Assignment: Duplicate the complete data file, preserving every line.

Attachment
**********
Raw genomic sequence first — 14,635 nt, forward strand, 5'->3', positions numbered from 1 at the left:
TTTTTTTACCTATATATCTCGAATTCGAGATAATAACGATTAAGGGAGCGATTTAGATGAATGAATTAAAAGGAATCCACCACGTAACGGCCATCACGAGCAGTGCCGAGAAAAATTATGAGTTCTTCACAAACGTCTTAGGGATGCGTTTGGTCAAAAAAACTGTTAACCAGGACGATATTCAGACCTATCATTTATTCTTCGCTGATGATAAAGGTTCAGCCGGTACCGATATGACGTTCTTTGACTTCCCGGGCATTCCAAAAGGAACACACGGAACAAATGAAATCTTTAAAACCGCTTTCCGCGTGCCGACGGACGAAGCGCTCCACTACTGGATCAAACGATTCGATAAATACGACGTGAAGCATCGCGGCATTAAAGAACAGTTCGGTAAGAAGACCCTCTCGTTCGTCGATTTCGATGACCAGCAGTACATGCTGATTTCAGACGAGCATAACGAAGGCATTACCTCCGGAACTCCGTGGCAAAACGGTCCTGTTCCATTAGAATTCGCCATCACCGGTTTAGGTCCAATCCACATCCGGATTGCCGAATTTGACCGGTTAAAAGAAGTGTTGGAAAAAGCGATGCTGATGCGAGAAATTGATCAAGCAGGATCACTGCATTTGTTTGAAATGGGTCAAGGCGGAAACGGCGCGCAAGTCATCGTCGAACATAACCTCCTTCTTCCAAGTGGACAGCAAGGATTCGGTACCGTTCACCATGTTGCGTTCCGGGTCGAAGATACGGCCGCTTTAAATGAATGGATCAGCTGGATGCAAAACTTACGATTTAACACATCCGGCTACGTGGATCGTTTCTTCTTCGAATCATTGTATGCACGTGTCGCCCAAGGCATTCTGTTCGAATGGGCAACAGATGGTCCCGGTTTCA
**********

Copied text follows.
Raw genomic sequence first — 14,635 nt, forward strand, 5'->3', positions numbered from 1 at the left:
TTTTTTTACCTATATATCTCGAATTCGAGATAATAACGATTAAGGGAGCGATTTAGATGAATGAATTAAAAGGAATCCACCACGTAACGGCCATCACGAGCAGTGCCGAGAAAAATTATGAGTTCTTCACAAACGTCTTAGGGATGCGTTTGGTCAAAAAAACTGTTAACCAGGACGATATTCAGACCTATCATTTATTCTTCGCTGATGATAAAGGTTCAGCCGGTACCGATATGACGTTCTTTGACTTCCCGGGCATTCCAAAAGGAACACACGGAACAAATGAAATCTTTAAAACCGCTTTCCGCGTGCCGACGGACGAAGCGCTCCACTACTGGATCAAACGATTCGATAAATACGACGTGAAGCATCGCGGCATTAAAGAACAGTTCGGTAAGAAGACCCTCTCGTTCGTCGATTTCGATGACCAGCAGTACATGCTGATTTCAGACGAGCATAACGAAGGCATTACCTCCGGAACTCCGTGGCAAAACGGTCCTGTTCCATTAGAATTCGCCATCACCGGTTTAGGTCCAATCCACATCCGGATTGCCGAATTTGACCGGTTAAAAGAAGTGTTGGAAAAAGCGATGCTGATGCGAGAAATTGATCAAGCAGGATCACTGCATTTGTTTGAAATGGGTCAAGGCGGAAACGGCGCGCAAGTCATCGTCGAACATAACCTCCTTCTTCCAAGTGGACAGCAAGGATTCGGTACCGTTCACCATGTTGCGTTCCGGGTCGAAGATACGGCCGCTTTAAATGAATGGATCAGCTGGATGCAAAACTTACGATTTAACACATCCGGCTACGTGGATCGTTTCTTCTTCGAATCATTGTATGCACGTGTCGCCCAAGGCATTCTGTTCGAATGGGCAACAGATGGTCCCGGTTTCA